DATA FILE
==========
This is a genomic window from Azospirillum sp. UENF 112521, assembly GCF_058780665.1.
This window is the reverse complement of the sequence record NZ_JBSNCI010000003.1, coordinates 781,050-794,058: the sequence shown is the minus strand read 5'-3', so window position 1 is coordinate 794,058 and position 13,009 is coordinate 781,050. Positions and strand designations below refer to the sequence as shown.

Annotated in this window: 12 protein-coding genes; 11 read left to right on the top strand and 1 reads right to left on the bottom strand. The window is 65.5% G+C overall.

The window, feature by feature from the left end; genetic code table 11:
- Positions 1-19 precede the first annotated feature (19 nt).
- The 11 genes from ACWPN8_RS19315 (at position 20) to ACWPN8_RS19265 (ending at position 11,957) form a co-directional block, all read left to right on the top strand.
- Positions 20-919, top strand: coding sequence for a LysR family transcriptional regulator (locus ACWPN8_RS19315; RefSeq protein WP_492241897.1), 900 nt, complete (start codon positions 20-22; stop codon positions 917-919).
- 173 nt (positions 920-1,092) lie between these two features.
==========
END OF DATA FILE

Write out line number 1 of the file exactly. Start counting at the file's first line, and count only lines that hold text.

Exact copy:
This is a genomic window from Azospirillum sp. UENF 112521, assembly GCF_058780665.1.